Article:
Personality disorders are defined as a set of defined personality traits related to the way we perceive the world, our interpersonal skills, and our thinking patters relating to our environment and one’s self. Many of us may experience personality traits that impact each of the aforementioned, however when these traits become rigid and pervasive across the broad spectrum of one’s life.
There are three categories of Personality Disorders including perceptual (Cluster A), interpersonal (Cluster B), and mood-related (Cluster C).
Paranoid Personality Disorder
Characterised by distrust and extreme suspiciousness about the motives of others
Schizoid Personality Disorder
Traits centre around a detachment in social functioning and emotional expression
Schizotypal Personality Disorder
Schizotypal traits encompass interpersonal, cognitive, and perceptual disturbance, as well as more peculiar behaviour inconsistent with the general population
Antisocial Personality Disorder
Antisocial traits centre around the lack of regard for other individuals with the propensity to be violate the rights of others
Borderline Personality Disorder
Characterised by a fragmented sense of self, emotional instability, as well as impulsive tendencies
Histrionic Personality Disorder
Histrionic personality traits include a significant and pervasive emotional instability, as well as attention seeking behaviour
Narcissistic Personality Disorder
Traits encompass grandiose, admiration seeking behaviour, as well as a marked lack of empathy towards other individuals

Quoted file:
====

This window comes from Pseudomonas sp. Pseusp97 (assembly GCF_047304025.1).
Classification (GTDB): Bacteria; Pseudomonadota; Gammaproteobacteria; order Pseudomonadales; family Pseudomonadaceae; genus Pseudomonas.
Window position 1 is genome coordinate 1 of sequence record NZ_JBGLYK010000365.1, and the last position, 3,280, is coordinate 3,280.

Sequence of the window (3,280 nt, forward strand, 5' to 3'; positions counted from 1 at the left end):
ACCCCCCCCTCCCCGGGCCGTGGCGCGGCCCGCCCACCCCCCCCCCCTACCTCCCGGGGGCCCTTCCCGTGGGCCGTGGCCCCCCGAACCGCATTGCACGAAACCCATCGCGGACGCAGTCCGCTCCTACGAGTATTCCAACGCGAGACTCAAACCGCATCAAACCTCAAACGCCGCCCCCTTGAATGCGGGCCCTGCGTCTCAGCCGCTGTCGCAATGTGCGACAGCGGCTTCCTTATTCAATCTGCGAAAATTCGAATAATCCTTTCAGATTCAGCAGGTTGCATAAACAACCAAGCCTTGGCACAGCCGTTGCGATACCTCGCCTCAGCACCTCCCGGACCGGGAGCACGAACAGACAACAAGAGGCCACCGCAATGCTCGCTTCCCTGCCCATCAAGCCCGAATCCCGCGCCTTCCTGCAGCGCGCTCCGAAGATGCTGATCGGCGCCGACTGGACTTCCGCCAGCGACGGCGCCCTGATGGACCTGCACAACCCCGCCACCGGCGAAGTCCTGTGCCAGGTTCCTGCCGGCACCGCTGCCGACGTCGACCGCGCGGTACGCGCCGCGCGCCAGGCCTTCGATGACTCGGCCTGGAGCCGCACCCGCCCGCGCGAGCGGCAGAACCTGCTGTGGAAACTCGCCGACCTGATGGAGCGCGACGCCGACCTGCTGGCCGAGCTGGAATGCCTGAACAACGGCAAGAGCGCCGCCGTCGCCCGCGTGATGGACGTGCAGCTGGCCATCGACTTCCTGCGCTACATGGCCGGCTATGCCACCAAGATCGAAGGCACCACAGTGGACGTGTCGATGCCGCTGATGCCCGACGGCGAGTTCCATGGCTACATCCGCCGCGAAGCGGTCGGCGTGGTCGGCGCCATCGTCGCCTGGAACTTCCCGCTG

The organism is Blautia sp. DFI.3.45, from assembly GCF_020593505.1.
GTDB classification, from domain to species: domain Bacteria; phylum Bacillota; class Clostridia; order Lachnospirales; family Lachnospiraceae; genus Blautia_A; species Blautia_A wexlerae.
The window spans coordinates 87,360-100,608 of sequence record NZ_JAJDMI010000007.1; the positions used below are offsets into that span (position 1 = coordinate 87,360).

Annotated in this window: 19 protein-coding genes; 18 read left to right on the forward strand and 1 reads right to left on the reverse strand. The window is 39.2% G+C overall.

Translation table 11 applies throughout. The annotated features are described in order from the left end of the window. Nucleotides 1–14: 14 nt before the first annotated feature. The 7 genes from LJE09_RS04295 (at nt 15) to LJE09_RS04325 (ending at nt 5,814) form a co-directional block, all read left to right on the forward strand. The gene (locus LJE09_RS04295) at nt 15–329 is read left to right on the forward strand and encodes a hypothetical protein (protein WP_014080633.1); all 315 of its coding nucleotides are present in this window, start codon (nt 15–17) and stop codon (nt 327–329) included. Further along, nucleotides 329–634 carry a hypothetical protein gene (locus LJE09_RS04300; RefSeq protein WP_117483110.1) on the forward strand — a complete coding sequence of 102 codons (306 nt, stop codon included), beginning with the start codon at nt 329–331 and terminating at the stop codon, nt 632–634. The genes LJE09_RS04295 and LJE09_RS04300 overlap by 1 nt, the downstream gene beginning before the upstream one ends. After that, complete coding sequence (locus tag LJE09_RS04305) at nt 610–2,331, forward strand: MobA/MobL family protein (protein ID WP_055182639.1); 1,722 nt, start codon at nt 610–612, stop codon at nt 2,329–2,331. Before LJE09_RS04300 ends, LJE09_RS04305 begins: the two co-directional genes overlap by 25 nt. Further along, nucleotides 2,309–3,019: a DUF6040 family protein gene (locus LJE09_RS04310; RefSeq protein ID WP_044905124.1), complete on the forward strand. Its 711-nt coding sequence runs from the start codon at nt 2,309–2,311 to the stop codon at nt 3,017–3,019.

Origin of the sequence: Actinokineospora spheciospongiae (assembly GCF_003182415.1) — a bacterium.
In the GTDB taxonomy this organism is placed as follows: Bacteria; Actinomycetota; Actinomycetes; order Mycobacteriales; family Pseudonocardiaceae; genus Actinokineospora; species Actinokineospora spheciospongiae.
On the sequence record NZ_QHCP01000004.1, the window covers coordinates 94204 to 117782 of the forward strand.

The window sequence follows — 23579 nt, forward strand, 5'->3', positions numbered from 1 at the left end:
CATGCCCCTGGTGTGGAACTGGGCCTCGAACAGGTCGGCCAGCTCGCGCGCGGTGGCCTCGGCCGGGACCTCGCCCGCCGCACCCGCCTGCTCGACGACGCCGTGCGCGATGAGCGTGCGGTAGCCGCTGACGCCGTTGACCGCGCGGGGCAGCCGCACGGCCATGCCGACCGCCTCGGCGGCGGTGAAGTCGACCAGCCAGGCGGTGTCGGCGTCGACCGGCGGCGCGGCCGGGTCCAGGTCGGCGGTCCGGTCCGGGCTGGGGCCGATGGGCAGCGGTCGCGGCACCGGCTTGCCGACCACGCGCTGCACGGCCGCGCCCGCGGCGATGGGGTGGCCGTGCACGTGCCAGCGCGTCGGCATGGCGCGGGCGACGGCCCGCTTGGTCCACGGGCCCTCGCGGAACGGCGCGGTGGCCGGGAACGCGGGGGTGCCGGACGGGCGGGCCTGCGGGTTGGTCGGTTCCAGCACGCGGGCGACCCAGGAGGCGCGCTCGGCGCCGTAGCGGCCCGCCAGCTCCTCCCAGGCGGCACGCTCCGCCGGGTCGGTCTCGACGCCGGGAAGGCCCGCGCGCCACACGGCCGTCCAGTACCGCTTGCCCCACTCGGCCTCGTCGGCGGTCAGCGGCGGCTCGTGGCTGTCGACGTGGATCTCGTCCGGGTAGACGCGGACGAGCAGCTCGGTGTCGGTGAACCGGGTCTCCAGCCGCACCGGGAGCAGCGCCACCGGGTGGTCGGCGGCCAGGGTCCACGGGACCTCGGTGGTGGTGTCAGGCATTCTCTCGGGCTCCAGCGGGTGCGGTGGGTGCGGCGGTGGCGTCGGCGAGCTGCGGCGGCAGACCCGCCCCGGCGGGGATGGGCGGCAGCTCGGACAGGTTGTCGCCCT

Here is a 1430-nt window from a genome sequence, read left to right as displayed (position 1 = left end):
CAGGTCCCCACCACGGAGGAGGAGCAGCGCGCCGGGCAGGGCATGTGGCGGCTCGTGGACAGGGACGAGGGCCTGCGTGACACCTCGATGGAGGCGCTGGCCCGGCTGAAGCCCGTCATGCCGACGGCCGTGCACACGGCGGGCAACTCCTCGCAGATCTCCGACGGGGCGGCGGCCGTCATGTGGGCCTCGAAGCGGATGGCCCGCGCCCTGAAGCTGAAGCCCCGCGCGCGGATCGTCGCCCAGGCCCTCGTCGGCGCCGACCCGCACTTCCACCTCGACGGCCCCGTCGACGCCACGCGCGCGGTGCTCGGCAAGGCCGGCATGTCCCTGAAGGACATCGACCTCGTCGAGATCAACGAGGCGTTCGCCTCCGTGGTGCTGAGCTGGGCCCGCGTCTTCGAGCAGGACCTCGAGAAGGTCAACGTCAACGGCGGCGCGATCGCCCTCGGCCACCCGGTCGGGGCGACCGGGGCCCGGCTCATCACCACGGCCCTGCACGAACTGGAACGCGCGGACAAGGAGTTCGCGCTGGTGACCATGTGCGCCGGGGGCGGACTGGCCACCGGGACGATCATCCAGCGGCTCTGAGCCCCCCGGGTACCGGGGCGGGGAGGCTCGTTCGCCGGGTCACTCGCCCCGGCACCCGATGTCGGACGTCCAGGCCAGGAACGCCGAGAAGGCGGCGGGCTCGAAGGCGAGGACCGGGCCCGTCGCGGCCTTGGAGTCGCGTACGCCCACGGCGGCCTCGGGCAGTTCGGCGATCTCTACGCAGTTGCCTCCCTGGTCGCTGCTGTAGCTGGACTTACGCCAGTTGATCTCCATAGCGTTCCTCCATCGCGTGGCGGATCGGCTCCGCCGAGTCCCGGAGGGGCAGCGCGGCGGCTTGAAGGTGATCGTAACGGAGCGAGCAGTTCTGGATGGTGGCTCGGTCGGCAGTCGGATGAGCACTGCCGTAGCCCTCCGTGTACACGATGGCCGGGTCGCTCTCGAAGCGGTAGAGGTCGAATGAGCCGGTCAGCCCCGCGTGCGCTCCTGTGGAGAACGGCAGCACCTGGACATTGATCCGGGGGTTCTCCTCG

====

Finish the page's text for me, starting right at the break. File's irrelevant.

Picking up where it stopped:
Avoidant Personality Disorder
Avoidant personality traits centre around avoidance of social connection, feelings of inadequacy and aversion to negative evaluation
Dependant Personality Disorder
Characterised by a need to be taken care of and consequent behaviours that prelude to care.
Obsessive-Compulsive Personality Disorder
Characterised by an overemphasis around order, perfection, cleanliness, and control
Personality disorders can at times have an impact on the way a person functions. It is important to note that Personality Disorders do not mean the individual will never have the skills to manage or cope with different aspects of life. At The Mind Body Practice, we value the experience and presentation of all individuals and hope to equip our clients with different skills for them to manage adverse life experiences. Dialectical Behaviour Therapy is one way to do that, which begins with education and skill building, then delves into interpersonal effectiveness and how to best relate to other people.
Trauma often occurs in the context of an adverse life event that may have caused a change in the way we function cognitively, emotionally, socially, and occupationally. Not all individuals will respond to adverse life events in the same way, however when we do experience a physical or psychological response to a traumatic event or ongoing exposure to traumatic stimuli, consequently we will experience a decrease in the way we are able to manage in most areas of our life.